It’s been creeping up on me. The influence of the webosphere has been slowly gnawing away at my enjoyment of immersing myself in long, languid, flowery prose full of multisyllabic descriptions and a syntax that draws out deep, carefully constructed ethereal emotions.
Each day the vicissitudes of the soundbite era pull me deeper into superficial strings of words, many of which attempt to communicate to me with nary a verb in each abbreviated sentence. News stories, web messages, e-mails from friends, longer than the unwritten rule of the three-minute attention span limit, constantly bombard me.
How I long for the pre-Facebook/Twitter era when proper grammar was highly valued and expected and when acronyms were used exclusively in the military and the corporate world. The Twitter police force me to encapsulate my thoughts and messages in 280 characters, although I seem somewhat the outlier since the average Tweet is only 33 characters.
So I’ve resorted to compromising my communication style by retaining my old school sensibility while occasionally resorting to the new school paradigms. I’ve been able to remain enmeshed in 21st century conversations, written and verbal.
However, yet another societal influence has blindsided me. Why communicate a concept, principal or other cogent argument employing words when one can resort to a numerical expression? Which expression do you prefer? “Medical concerns abound over rising alcohol consumption in America” or “5%, the increase in alcohol consumption from 1999 to 2019.”
Which statement carries an intellectual effectiveness and which merely expresses a statistic, devoid of a context? I encounter this in every media outlet. In a number of instances, I’ve encountered newspaper reports that place as much emphasis on raw facts and stats as on measured analysis.
Oftentimes, these facts and stats ring hollow, lacking context for the meaning of the data. “Americans prefer wines produced domestically.” “25% of wines Americans drink are imported, principally from Italy.”
I encountered the following report last week. My perspective in evaluating this report: Statistics don’t lie, but they don’t always tell the truth. And its corollary: 99 percent of all statistics only tell 49 percent of the story.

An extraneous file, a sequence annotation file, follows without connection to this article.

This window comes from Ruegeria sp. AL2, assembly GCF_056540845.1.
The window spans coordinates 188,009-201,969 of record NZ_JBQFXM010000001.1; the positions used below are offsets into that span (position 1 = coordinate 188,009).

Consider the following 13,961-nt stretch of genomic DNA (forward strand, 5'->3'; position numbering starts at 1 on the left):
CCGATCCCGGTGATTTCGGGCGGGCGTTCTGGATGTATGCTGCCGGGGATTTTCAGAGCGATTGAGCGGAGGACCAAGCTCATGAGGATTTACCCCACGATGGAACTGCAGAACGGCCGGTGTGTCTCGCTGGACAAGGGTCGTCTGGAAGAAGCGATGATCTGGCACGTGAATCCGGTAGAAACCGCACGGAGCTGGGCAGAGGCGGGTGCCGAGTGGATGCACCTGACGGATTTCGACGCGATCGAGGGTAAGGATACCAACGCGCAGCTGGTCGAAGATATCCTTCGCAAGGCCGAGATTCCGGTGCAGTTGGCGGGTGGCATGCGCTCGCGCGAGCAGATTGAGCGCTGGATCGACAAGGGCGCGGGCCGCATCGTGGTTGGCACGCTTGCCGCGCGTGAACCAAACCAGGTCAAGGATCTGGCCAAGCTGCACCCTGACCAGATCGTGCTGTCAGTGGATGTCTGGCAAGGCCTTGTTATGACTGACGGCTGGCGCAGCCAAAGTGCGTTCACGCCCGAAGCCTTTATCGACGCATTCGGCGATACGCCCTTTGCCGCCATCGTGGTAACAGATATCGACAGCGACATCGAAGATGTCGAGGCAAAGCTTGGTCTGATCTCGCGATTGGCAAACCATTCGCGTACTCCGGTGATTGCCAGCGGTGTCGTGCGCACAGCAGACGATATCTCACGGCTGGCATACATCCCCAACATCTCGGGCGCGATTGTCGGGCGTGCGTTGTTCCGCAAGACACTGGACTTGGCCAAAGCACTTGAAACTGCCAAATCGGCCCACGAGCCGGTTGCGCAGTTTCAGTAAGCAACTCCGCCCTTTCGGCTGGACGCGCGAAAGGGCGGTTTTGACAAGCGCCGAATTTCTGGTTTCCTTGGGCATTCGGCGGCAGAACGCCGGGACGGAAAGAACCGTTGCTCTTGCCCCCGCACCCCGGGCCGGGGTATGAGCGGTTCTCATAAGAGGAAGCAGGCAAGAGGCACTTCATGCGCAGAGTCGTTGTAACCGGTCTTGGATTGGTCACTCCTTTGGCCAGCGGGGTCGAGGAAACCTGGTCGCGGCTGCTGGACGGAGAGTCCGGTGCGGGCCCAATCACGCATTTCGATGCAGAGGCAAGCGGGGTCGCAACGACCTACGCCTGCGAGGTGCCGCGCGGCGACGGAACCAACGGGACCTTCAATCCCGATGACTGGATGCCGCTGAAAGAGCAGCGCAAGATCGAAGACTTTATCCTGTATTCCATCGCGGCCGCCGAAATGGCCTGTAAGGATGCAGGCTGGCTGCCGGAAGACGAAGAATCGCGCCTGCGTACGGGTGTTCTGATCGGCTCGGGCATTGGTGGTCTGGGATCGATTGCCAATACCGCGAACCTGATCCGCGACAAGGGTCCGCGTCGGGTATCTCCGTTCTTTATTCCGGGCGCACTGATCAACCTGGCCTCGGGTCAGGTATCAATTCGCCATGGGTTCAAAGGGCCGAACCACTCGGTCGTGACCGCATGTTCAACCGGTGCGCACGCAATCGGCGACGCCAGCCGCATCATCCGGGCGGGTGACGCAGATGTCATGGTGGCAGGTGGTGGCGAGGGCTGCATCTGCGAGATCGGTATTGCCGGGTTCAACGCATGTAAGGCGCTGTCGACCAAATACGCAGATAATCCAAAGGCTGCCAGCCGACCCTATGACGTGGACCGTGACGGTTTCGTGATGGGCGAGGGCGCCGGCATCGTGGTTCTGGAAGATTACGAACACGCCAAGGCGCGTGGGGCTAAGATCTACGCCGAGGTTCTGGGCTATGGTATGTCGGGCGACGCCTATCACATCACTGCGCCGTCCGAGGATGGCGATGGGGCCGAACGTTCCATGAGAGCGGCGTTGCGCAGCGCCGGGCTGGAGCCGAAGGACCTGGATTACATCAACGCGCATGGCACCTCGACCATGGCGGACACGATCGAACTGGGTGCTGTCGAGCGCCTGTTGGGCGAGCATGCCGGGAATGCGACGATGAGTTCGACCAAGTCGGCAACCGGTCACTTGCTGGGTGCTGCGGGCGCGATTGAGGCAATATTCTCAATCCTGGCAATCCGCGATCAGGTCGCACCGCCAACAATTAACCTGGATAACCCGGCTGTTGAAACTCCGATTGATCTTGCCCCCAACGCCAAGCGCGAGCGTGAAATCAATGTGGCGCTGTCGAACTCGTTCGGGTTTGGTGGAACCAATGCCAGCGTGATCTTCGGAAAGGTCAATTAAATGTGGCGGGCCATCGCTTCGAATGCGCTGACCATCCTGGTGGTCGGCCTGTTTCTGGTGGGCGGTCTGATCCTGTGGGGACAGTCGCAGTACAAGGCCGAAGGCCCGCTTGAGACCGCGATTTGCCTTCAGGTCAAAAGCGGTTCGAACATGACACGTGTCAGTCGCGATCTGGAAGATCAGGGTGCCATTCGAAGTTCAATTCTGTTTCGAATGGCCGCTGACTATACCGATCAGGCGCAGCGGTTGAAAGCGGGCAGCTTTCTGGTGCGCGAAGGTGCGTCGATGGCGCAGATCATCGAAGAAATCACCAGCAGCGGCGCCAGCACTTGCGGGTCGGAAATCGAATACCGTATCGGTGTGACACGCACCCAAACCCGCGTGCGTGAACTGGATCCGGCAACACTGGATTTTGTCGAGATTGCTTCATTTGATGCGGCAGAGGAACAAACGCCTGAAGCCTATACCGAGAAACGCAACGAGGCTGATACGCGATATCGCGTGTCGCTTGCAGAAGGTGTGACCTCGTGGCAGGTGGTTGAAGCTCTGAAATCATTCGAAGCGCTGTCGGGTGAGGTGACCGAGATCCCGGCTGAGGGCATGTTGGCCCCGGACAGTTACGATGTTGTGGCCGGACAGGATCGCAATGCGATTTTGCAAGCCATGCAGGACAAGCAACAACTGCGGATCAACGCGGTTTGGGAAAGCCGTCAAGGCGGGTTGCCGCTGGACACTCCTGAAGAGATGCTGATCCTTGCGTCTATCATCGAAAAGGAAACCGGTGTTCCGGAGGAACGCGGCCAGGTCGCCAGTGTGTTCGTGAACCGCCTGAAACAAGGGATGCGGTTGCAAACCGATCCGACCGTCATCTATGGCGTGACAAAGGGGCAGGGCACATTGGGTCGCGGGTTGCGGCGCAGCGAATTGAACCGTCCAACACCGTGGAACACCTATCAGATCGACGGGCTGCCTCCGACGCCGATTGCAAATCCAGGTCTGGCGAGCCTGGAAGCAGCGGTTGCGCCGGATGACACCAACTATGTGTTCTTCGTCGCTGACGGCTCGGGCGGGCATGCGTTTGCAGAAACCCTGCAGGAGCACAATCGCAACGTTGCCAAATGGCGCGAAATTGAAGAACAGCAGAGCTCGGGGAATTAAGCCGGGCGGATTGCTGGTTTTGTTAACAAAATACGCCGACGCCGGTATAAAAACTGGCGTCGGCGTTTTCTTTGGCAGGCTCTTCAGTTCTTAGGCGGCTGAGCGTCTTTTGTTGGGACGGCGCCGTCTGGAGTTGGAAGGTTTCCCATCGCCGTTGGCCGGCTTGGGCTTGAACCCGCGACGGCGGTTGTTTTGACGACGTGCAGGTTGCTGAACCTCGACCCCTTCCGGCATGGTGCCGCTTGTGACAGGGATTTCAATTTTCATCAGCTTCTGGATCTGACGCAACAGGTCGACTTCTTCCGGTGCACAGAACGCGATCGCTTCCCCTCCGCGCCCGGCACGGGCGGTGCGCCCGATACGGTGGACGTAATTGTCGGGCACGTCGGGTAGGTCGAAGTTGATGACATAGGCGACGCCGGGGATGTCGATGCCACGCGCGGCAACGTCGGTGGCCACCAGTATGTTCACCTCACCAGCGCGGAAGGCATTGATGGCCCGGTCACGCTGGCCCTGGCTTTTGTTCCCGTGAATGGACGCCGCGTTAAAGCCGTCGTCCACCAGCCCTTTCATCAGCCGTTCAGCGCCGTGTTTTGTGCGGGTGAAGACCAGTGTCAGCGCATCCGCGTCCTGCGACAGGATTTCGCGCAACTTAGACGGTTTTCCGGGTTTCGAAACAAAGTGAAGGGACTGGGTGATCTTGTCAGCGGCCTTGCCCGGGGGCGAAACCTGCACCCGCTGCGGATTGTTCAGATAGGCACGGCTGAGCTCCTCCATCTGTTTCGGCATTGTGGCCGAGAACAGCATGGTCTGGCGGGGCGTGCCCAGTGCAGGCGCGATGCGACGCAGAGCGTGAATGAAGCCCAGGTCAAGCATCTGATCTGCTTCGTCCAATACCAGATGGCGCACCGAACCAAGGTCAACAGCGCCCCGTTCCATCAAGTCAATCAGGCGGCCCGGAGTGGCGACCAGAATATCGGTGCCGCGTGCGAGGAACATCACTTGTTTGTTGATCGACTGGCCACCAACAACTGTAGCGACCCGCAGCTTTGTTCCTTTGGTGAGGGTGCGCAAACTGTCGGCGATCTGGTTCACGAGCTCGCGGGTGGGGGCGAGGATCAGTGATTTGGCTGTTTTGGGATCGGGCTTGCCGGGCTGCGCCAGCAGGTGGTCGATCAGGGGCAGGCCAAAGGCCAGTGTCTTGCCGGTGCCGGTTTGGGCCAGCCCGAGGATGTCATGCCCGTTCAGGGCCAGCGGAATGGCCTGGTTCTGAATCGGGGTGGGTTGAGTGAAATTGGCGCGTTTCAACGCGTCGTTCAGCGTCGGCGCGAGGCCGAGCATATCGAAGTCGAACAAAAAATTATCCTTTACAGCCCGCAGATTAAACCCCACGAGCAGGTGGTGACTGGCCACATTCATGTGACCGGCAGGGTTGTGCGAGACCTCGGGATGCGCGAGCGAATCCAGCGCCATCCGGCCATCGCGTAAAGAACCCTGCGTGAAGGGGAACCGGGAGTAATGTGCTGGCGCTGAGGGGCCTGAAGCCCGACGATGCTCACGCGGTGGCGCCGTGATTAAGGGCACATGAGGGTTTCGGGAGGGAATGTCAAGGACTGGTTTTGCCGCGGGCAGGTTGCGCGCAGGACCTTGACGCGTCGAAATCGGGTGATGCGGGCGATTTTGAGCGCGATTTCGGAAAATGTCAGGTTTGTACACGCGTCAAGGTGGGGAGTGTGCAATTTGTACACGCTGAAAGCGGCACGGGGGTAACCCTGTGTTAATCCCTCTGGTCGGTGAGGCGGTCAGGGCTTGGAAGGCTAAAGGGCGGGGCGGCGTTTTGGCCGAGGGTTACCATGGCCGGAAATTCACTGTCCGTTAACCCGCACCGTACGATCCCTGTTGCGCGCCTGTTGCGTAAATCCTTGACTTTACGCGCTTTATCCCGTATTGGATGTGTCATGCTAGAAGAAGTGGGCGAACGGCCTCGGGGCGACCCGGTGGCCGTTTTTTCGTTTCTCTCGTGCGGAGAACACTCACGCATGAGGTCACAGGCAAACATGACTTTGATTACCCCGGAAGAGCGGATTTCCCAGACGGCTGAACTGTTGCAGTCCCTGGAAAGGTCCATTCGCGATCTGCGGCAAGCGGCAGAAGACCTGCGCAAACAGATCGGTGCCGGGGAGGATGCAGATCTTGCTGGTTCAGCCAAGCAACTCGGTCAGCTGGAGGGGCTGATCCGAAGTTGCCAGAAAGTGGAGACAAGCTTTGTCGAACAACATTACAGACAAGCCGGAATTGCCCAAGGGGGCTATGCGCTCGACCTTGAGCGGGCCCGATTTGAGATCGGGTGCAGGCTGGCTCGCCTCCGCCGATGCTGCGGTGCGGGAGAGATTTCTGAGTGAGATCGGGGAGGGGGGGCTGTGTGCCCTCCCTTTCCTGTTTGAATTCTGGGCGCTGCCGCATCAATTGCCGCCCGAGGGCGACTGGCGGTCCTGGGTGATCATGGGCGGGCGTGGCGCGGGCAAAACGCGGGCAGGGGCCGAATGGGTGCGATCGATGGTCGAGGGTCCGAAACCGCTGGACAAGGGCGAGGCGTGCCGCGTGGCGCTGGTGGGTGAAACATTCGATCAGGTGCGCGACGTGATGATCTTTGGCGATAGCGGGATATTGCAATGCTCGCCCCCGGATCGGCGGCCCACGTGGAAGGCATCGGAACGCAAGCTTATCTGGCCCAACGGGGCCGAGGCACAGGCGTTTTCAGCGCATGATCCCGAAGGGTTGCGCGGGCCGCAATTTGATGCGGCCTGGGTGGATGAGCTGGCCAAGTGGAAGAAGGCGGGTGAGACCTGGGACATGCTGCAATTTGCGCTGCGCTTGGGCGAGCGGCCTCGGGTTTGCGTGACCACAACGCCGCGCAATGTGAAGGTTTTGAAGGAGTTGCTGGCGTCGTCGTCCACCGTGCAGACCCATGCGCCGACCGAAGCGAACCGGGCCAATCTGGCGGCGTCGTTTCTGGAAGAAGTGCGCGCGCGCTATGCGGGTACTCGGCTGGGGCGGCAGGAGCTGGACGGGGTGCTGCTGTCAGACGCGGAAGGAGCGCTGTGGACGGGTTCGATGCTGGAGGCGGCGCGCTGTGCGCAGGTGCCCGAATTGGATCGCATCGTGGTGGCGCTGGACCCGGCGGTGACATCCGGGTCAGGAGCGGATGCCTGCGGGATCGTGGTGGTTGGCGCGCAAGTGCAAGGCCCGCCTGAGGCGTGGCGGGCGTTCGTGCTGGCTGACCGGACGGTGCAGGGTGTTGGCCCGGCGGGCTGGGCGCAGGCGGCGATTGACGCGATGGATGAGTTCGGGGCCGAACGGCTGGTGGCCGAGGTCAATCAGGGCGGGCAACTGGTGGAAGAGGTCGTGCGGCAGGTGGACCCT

The Top 10 wines imported into the United States in 2018, and their market share, based on sales, not volume:
- Italy, 32.9 percent; 2. France, 29.2 percent; 3. New Zealand, 7.8 percent; 4. Australia, 6.4 percent; 5. Argentina, 5.9 percent; 6. Spain, 5.7 percent; 7. Chile, 3.8 percent; 8. Portugal, 2.4 percent; 9. Germany, 2.1 percent; 10. South Africa, 1 percent.
At first glance, the report seems very informative. Italy and France have captured the majority of the import market, which represents about 25 percent of overall American wine sales. While other countries have gained a foothold, they trail far behind. Would you have guessed New Zealand and Australia are ahead of Argentina and Spain? Not I.
What the statistics don’t tell us:
- The impact of the price range of the wines. The average price of a bottle of Italian wine is one-third less than a French bottle. How does that influence the market share? Italy would hold strong at 34.2 percent, but France drops to 18.3 percent. Australia jumps to third place, with Chile and Argentina in hot pursuit. New Zealand drops to seventh place.
- The geographic concentration of the imported wines. Do consumers in New York have the same buying habits as those in the Midwest? Most likely not.
- The impact of grape preferences. The popularity of Italian Pinot Grigio and New Zealand Sauvignon Blanc significantly influence the rankings of those countries.
- The impact of individual brand names. It would seem logical that the sustained popularity of Yellow Tail has buoyed Australia’s position in fourth place. Likewise, the impact of Santa Margarita Pinot Grigio on Italy’s ranking.
How to assess this particular report? As with most data with which we are bombarded, we must place it in the context of the factors that inform our unique decisions. Above all, don’t succumb to today’s trend of internet marketing: don’t ask what consumers want, tell them what they need.
Nick Antonaccio is a 40-year Pleasantville resident. For over 25 years he has conducted wine tastings and lectures. Nick is a member of the Wine Media Guild of wine writers. He also offers personalized wine tastings and wine travel services. Nick’s credo: continuous experimenting results in instinctive behavior. You can reach him at firstname.lastname@example.org or on Twitter @sharingwine.